In the present invention, the sizes of the orifices employed in the axial rails are not all the same and instead the orifice size is varied to adjust the relative flows of coolant fluid therethrough so as to smooth out the temperature profile across disc pack 2. In this way, the right amount of coolant to each friction interface can be delivered for cooling purposes (thereby reducing wear) without oversupplying coolant unnecessarily (thereby increasing drag and reducing efficiency). The desired adjustment in orifice size is not necessarily symmetrical about the true centre of the disc pack, nor necessarily monotonic (as is evident from temperature profile 27 in FIG. 3). Generally however, inventive embodiments are characterized by orifices that essentially decrease in size from the middle of the disc pack to the ends of the disc pack.

FIG. 4 shows a partial close-up cross-sectional side view of an exemplary multi-disc braking assembly with cooling system of the invention. The embodiment shown here is similar to that of the prior art embodiment shown in FIG. 1 with the exception of the size and location of the orifices in the axial rails and the absence of slots in the outer rotating braking discs. Thus again, like numerals have been used to refer to elements common to those of FIG. 1. And the view shown here is equivalent to an enlarged view of the upper portion of the embodiment of FIG. 1.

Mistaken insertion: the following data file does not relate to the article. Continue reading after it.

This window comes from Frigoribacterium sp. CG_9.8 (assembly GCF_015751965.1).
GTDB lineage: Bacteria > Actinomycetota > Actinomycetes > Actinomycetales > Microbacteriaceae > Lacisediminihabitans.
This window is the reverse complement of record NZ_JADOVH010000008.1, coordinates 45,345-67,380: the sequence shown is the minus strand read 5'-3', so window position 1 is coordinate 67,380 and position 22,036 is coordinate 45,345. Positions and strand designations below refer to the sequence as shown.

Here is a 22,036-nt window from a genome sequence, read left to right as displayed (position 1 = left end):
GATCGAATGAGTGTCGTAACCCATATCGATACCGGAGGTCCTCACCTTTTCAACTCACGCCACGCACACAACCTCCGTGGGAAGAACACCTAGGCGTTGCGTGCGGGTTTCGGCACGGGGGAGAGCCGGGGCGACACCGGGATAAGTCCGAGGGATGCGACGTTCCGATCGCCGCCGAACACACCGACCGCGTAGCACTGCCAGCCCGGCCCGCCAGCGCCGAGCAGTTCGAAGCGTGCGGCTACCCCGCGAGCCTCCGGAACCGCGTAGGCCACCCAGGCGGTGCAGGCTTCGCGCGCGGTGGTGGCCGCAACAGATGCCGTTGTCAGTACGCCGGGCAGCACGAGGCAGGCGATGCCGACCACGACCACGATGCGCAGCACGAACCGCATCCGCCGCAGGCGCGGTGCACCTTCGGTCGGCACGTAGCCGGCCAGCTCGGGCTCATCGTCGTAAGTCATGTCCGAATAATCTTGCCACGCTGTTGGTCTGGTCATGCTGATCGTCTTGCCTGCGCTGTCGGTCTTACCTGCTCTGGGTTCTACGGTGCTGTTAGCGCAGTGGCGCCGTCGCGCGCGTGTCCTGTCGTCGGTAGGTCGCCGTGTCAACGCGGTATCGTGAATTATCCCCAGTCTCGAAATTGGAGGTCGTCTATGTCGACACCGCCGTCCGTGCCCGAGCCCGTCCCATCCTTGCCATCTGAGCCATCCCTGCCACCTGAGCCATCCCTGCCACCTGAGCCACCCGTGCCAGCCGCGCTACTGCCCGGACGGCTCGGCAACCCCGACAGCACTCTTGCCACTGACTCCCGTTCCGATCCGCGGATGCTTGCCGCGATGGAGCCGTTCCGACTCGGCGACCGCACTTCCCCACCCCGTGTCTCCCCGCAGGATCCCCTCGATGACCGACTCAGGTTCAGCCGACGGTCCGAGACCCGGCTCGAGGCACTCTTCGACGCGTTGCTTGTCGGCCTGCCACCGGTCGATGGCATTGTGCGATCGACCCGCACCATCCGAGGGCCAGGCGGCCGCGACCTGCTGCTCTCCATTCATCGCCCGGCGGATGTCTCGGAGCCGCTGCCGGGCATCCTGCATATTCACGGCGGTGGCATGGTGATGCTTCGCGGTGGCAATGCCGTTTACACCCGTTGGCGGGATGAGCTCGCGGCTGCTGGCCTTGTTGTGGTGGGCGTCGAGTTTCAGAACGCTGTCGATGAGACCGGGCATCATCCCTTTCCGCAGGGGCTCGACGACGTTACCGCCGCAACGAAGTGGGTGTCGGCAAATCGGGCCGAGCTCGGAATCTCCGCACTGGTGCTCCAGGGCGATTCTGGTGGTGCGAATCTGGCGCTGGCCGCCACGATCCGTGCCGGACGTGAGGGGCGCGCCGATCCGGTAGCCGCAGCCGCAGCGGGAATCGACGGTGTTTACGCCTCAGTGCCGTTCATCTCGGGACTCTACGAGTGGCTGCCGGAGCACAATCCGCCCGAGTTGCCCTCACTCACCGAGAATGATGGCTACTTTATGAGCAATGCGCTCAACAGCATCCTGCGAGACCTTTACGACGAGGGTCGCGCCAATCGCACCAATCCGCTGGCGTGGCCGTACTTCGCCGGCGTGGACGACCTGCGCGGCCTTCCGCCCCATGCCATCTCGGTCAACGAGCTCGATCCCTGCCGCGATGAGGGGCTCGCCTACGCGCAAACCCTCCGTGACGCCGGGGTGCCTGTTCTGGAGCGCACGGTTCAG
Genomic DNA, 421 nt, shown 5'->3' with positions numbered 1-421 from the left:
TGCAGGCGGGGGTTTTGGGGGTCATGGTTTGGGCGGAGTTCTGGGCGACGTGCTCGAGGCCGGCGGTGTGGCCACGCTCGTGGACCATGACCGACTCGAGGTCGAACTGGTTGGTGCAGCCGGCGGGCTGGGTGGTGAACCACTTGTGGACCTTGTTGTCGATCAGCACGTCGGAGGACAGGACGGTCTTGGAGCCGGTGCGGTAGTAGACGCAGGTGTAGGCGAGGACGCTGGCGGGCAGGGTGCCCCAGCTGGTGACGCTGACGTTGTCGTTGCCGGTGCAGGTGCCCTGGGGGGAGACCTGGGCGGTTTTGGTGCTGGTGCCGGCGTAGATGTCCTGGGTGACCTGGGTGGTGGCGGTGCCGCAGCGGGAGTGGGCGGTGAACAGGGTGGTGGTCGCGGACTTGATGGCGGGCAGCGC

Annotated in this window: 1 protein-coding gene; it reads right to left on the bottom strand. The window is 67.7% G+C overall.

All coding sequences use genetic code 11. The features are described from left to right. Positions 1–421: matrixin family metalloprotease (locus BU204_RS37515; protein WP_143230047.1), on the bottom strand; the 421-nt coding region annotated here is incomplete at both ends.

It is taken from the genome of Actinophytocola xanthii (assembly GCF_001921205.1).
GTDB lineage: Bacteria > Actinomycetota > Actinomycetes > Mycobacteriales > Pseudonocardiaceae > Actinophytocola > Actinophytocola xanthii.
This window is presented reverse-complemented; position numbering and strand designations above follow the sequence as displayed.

Inventive multi-disc braking assembly with cooling system 30 of FIG. 4 again has nine orifices 31 located in first axial rail 16. Although not easily seen, the orifices in the middle of first axial rail 16 are generally larger in size than those near the ends. Note that the right-most orifice 31 is formed at an angle to the vertical in this exemplary embodiment. An appropriate size and location for orifices 31 is generally specific to a given design of braking assembly but can readily be determined by those of skill in the art as discussed further below.

In multi-disc braking assembly 30, slots 32 are provided in those rotating braking discs 3 in the middle of disc pack 2. Slots 32 may be located about ½ the distance between the outside surface of coupling shaft 6 and the edges of friction materials 5. Slots 32 fluidly connect neighboring gaps 9 together and thus allow coolant fluid to access a given gap via a neighboring gap in the event that the orifice intended to supply the given gap becomes blocked or misaligned with the gap. This approach provides a small reservoir of coolant fluid and assists in balancing out the coolant distribution to any coolant-starved gap. The outermost rotating braking discs 33 do not require slots and hence are absent in those discs in FIG. 4.